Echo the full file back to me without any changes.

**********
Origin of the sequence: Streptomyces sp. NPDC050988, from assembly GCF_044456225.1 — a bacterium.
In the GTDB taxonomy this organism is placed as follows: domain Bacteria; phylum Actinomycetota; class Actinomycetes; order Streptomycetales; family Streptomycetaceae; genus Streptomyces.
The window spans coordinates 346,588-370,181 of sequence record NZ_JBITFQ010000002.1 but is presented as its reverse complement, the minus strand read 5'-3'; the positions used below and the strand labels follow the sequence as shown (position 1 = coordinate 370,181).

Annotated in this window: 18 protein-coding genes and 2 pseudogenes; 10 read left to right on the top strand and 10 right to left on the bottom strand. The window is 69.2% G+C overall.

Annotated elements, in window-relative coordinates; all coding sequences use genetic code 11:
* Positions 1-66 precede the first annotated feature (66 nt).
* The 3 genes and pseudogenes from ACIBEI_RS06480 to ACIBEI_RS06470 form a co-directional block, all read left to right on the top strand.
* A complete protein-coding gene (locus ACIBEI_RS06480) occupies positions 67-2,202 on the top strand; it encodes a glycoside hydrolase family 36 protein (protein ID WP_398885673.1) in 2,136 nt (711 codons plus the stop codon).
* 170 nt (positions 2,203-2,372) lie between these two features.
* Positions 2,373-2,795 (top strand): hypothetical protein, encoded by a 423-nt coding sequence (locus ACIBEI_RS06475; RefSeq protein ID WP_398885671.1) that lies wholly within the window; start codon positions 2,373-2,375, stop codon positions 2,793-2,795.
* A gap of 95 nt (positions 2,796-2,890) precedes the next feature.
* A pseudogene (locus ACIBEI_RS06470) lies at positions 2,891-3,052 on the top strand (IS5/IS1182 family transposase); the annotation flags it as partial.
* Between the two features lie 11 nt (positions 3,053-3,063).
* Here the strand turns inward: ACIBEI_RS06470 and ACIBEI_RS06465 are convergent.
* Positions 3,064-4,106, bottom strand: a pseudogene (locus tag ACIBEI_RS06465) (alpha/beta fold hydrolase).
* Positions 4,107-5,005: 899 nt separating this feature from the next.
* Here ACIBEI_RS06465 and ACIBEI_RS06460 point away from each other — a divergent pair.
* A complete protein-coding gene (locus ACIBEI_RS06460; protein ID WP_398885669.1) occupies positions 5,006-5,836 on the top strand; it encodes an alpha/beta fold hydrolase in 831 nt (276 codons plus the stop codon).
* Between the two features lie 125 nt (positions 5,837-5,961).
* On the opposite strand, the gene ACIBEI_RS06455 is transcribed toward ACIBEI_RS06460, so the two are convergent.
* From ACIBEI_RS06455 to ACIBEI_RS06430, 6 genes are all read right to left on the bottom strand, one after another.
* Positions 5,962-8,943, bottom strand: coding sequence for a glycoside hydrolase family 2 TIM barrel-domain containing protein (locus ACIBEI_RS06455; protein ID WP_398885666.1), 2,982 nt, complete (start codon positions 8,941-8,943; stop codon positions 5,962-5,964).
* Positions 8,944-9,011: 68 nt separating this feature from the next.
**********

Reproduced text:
Origin of the sequence: Streptomyces sp. NPDC050988, from assembly GCF_044456225.1 — a bacterium.
In the GTDB taxonomy this organism is placed as follows: domain Bacteria; phylum Actinomycetota; class Actinomycetes; order Streptomycetales; family Streptomycetaceae; genus Streptomyces.
The window spans coordinates 346,588-370,181 of sequence record NZ_JBITFQ010000002.1 but is presented as its reverse complement, the minus strand read 5'-3'; the positions used below and the strand labels follow the sequence as shown (position 1 = coordinate 370,181).

Annotated in this window: 18 protein-coding genes and 2 pseudogenes; 10 read left to right on the top strand and 10 right to left on the bottom strand. The window is 69.2% G+C overall.

Annotated elements, in window-relative coordinates; all coding sequences use genetic code 11:
* Positions 1-66 precede the first annotated feature (66 nt).
* The 3 genes and pseudogenes from ACIBEI_RS06480 to ACIBEI_RS06470 form a co-directional block, all read left to right on the top strand.
* A complete protein-coding gene (locus ACIBEI_RS06480) occupies positions 67-2,202 on the top strand; it encodes a glycoside hydrolase family 36 protein (protein ID WP_398885673.1) in 2,136 nt (711 codons plus the stop codon).
* 170 nt (positions 2,203-2,372) lie between these two features.
* Positions 2,373-2,795 (top strand): hypothetical protein, encoded by a 423-nt coding sequence (locus ACIBEI_RS06475; RefSeq protein ID WP_398885671.1) that lies wholly within the window; start codon positions 2,373-2,375, stop codon positions 2,793-2,795.
* A gap of 95 nt (positions 2,796-2,890) precedes the next feature.
* A pseudogene (locus ACIBEI_RS06470) lies at positions 2,891-3,052 on the top strand (IS5/IS1182 family transposase); the annotation flags it as partial.
* Between the two features lie 11 nt (positions 3,053-3,063).
* Here the strand turns inward: ACIBEI_RS06470 and ACIBEI_RS06465 are convergent.
* Positions 3,064-4,106, bottom strand: a pseudogene (locus tag ACIBEI_RS06465) (alpha/beta fold hydrolase).
* Positions 4,107-5,005: 899 nt separating this feature from the next.
* Here ACIBEI_RS06465 and ACIBEI_RS06460 point away from each other — a divergent pair.
* A complete protein-coding gene (locus ACIBEI_RS06460; protein ID WP_398885669.1) occupies positions 5,006-5,836 on the top strand; it encodes an alpha/beta fold hydrolase in 831 nt (276 codons plus the stop codon).
* Between the two features lie 125 nt (positions 5,837-5,961).
* On the opposite strand, the gene ACIBEI_RS06455 is transcribed toward ACIBEI_RS06460, so the two are convergent.
* From ACIBEI_RS06455 to ACIBEI_RS06430, 6 genes are all read right to left on the bottom strand, one after another.
* Positions 5,962-8,943, bottom strand: coding sequence for a glycoside hydrolase family 2 TIM barrel-domain containing protein (locus ACIBEI_RS06455; protein ID WP_398885666.1), 2,982 nt, complete (start codon positions 8,941-8,943; stop codon positions 5,962-5,964).
* Positions 8,944-9,011: 68 nt separating this feature from the next.